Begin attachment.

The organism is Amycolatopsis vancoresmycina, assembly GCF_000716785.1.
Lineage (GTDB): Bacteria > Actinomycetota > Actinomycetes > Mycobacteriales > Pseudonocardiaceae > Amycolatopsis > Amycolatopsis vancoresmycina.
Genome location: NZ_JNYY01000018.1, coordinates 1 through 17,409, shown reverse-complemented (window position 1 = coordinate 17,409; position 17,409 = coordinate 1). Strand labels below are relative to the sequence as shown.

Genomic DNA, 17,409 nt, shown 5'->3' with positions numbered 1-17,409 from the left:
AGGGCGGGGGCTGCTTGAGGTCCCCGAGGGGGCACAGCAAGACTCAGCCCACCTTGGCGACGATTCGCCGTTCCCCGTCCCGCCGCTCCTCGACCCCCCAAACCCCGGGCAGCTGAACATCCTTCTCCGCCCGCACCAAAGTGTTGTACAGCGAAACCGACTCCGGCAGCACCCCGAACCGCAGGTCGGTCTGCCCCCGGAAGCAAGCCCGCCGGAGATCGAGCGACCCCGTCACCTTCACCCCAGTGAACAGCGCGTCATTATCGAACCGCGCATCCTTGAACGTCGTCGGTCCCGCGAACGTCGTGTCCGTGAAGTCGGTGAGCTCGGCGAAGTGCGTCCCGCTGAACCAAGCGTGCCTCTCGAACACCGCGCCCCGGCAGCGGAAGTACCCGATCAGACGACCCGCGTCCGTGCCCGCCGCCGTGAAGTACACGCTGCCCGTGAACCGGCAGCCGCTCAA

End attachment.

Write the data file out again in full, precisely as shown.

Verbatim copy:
The organism is Amycolatopsis vancoresmycina, assembly GCF_000716785.1.
Lineage (GTDB): Bacteria > Actinomycetota > Actinomycetes > Mycobacteriales > Pseudonocardiaceae > Amycolatopsis > Amycolatopsis vancoresmycina.
Genome location: NZ_JNYY01000018.1, coordinates 1 through 17,409, shown reverse-complemented (window position 1 = coordinate 17,409; position 17,409 = coordinate 1). Strand labels below are relative to the sequence as shown.

Genomic DNA, 17,409 nt, shown 5'->3' with positions numbered 1-17,409 from the left:
AGGGCGGGGGCTGCTTGAGGTCCCCGAGGGGGCACAGCAAGACTCAGCCCACCTTGGCGACGATTCGCCGTTCCCCGTCCCGCCGCTCCTCGACCCCCCAAACCCCGGGCAGCTGAACATCCTTCTCCGCCCGCACCAAAGTGTTGTACAGCGAAACCGACTCCGGCAGCACCCCGAACCGCAGGTCGGTCTGCCCCCGGAAGCAAGCCCGCCGGAGATCGAGCGACCCCGTCACCTTCACCCCAGTGAACAGCGCGTCATTATCGAACCGCGCATCCTTGAACGTCGTCGGTCCCGCGAACGTCGTGTCCGTGAAGTCGGTGAGCTCGGCGAAGTGCGTCCCGCTGAACCAAGCGTGCCTCTCGAACACCGCGCCCCGGCAGCGGAAGTACCCGATCAGACGACCCGCGTCCGTGCCCGCCGCCGTGAAGTACACGCTGCCCGTGAACCGGCAGCCGCTCAA